Tuesday, 21 September 2010

Getting There

After a day of travel, two hours of wrangling car seats, exchanging car seats, and re-wrangling car seats we were finally on our way. Needing strength for our first continental European driving experience we exited the first big roundabout to the first restaurant we spotted. Thus our first dining experience in Italy began—at the golden arches. Yep. It was McDonalds for our first Italian meal. Irony is a funny thing. Uninhibited by nostalgia Caid was none too impressed even if it did include a toy. Bridger was stoked. I pretty much felt sick before I’d even finished my last bite, but a family’s gotta do what a family’s gotta do.

Our strength revived and my navigational skills intact we headed for the hills. With no sat nav and no map it was definitely a “look how far we’ve come” sort of moment. Two years ago the directions that Gil, the owner, sent would have meant about as much to us as Egyptian Hieroglyphics. Gil is English, and English directions crack us up. “Go straight on here. “ “Go through the roundabout.” “Take the left turning there.” “After the second tunnel go left on the roundabout then past the narrow bridge with the tricky left hand turning carry on going 4 kilometres or so until you reach the Mill on your right hand side then take the sharp right hand turn and park where the road opens wider under the trees.” WHAT?!? Our American compasses were prewired for directions more like, “take University South to Arapahoe and turn left. Go six blocks and take a right. Take the second right and it’s the 4th house on the left.” American directions seem so much more specific. Where we grew up in Montana if you took one wrong turn you might end up in a whole other state! Italy was more like the English variety. We revelled in our new “we’ll get there eventually” paradigm and enjoyed what a mere 2 years ago would have certainly caused a huge fight and sent me into hyperventilating hysterics. Italy could be chalked up as a success right then and there and we hadn’t even arrived at our villa yet.

Wednesday, 8 September 2010


I ironed today. I know, right? I don’t really iron. I hate to do it, first of all. Plus anytime I make an attempt Scotty usually gives me a pained look while he snatches the iron away from me, exclaiming, “do you mind?” I guess we can assume I’m also not very good at ironing.

Once when my mother-in-law Ruth was visiting she asked Bridger, “Bridger, do you know where Mommy keeps her iron?” Bridger replied, “I don’t think Mommy has an iron, but Daddy keeps his in his closet with his ironing board.”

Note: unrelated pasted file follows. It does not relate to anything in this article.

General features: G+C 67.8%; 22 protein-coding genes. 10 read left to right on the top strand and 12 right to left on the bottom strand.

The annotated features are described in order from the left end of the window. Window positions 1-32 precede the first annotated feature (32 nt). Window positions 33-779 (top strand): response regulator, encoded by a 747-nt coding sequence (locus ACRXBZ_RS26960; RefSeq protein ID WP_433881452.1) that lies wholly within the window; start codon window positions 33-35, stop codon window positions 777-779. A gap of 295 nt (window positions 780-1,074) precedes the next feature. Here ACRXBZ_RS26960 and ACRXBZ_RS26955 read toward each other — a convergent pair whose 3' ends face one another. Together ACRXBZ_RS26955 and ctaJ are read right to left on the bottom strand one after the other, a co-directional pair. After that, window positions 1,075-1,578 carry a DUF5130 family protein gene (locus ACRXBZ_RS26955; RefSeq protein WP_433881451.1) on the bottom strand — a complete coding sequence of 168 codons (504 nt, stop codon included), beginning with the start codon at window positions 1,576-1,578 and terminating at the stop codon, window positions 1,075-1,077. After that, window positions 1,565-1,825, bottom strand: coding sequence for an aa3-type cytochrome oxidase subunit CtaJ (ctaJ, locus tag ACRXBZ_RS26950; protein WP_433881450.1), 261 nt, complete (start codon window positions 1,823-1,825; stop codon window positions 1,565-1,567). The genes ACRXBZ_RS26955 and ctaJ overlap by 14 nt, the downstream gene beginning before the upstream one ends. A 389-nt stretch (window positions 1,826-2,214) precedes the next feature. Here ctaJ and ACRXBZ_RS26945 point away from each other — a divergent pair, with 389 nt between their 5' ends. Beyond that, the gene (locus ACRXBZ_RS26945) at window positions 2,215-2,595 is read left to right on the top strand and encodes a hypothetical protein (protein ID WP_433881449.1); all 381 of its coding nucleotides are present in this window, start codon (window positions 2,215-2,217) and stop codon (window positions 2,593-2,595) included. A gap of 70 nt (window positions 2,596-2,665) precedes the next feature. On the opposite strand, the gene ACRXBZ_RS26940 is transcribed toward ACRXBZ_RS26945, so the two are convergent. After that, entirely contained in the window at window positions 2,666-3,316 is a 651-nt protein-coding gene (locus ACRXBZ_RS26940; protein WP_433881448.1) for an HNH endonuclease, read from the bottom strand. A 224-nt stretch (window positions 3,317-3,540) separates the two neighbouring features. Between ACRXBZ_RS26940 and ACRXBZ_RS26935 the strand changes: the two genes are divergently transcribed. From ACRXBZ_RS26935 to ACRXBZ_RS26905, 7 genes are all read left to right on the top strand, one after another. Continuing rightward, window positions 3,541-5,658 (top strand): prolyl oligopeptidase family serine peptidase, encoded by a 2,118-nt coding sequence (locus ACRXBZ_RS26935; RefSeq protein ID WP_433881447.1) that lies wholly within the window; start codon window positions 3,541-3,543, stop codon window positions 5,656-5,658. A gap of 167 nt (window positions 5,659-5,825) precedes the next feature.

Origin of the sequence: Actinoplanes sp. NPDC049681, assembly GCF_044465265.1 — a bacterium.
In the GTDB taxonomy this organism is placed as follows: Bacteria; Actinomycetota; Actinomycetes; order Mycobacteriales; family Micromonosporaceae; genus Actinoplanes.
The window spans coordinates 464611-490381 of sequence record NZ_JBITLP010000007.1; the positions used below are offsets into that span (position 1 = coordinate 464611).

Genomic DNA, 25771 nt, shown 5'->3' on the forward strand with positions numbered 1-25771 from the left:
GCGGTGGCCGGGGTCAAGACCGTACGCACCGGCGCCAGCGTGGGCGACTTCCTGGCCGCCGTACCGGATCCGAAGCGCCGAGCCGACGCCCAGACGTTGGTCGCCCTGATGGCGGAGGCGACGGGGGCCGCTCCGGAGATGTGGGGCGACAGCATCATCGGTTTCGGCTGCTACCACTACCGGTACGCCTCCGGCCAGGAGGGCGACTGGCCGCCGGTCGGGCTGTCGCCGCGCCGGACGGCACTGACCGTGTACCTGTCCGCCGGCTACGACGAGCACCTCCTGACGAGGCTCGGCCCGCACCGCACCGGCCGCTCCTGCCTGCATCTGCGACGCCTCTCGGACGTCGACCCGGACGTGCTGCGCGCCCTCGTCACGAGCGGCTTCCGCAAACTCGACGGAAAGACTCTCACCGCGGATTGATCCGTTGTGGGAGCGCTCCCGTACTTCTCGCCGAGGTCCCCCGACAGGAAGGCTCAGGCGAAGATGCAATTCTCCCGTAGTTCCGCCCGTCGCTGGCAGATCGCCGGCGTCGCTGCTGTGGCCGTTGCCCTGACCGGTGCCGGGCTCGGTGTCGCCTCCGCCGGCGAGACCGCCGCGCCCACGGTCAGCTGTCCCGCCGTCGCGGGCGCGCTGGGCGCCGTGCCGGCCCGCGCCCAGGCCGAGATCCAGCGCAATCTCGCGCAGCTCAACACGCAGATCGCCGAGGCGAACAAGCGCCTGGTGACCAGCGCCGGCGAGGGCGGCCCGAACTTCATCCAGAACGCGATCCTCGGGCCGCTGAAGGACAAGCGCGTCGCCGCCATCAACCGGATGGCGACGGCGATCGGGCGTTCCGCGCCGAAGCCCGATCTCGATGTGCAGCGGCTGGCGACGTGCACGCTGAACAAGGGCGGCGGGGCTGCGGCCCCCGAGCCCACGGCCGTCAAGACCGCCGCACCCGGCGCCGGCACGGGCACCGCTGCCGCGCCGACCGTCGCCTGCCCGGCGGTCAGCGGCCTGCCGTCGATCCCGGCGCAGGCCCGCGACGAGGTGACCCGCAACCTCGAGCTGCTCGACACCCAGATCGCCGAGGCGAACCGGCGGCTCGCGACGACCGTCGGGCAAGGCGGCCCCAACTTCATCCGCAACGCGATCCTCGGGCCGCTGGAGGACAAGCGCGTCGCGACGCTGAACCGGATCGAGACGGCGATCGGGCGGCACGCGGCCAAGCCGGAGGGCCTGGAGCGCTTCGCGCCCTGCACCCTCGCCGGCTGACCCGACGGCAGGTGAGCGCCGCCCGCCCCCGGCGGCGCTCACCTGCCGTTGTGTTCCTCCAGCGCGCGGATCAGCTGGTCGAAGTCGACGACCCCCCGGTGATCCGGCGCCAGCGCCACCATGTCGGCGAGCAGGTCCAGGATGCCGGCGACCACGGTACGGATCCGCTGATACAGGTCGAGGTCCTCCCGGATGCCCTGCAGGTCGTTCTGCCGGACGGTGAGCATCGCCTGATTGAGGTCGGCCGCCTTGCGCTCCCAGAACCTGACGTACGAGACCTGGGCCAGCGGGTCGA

Today though, I ironed. What, pray tell caused this momentary lapse? Well, Scott’s out of town and the boys have Karate and their uniforms needed pressing. It was pretty hilarious, and it took me forever. Oh also, when I went in just now to bring them downstairs I realized I’d forgotten one arm on Caid’s suit. I’m thinking of switching the boys to Rugby. J

Friday, 3 September 2010

1st Day of School

I’m trying to stay hydrated. It’s sensible. Plus I need a focus and I figure it’s better than the alternative—eat lots of chocolate. With both big boys off at school I’m not sure what on earth to do with myself. So I figure I’ll drink lots and lots of water.

No seriously. It’s been a whirlwind around here. I have absolutely loved our homeschooling journey. Getting to teach the boys to read and write their letters. I love to get the math stuff out every day and hear “YES! MATH!” Homeschooling has had all kinds of bonuses. Like getting to tailor a curriculum to exactly where they’re at with appropriate helps and challenges. Like all the amazing field trips we’ve taken to museums and castles (during the school day too so it’s not wall to wall school kids!) Like tromping through the woods in our wellies several times a week and making cookies for ‘cooking class’ and Friday night parties to celebrate the theme of the week and include Daddy. And let’s be honest, getting to sleep until 8:30 every day ain’t so bad either! Yeah. It’s been pretty much awesome.